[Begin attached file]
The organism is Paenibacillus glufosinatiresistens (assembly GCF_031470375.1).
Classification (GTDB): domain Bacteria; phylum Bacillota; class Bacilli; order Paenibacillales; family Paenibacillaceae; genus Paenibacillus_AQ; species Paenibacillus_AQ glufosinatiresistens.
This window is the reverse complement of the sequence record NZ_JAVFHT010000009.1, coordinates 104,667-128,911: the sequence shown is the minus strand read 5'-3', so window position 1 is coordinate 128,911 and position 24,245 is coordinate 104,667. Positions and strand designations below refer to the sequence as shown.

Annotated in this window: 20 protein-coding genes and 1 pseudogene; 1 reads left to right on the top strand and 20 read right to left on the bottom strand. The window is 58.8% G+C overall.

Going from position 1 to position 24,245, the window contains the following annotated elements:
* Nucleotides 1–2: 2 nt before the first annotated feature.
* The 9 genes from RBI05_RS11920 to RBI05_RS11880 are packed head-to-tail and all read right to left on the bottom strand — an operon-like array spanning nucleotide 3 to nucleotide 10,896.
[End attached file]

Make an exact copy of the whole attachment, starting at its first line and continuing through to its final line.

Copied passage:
The organism is Paenibacillus glufosinatiresistens (assembly GCF_031470375.1).
Classification (GTDB): domain Bacteria; phylum Bacillota; class Bacilli; order Paenibacillales; family Paenibacillaceae; genus Paenibacillus_AQ; species Paenibacillus_AQ glufosinatiresistens.
This window is the reverse complement of the sequence record NZ_JAVFHT010000009.1, coordinates 104,667-128,911: the sequence shown is the minus strand read 5'-3', so window position 1 is coordinate 128,911 and position 24,245 is coordinate 104,667. Positions and strand designations below refer to the sequence as shown.

Annotated in this window: 20 protein-coding genes and 1 pseudogene; 1 reads left to right on the top strand and 20 read right to left on the bottom strand. The window is 58.8% G+C overall.

Going from position 1 to position 24,245, the window contains the following annotated elements:
* Nucleotides 1–2: 2 nt before the first annotated feature.
* The 9 genes from RBI05_RS11920 to RBI05_RS11880 are packed head-to-tail and all read right to left on the bottom strand — an operon-like array spanning nucleotide 3 to nucleotide 10,896.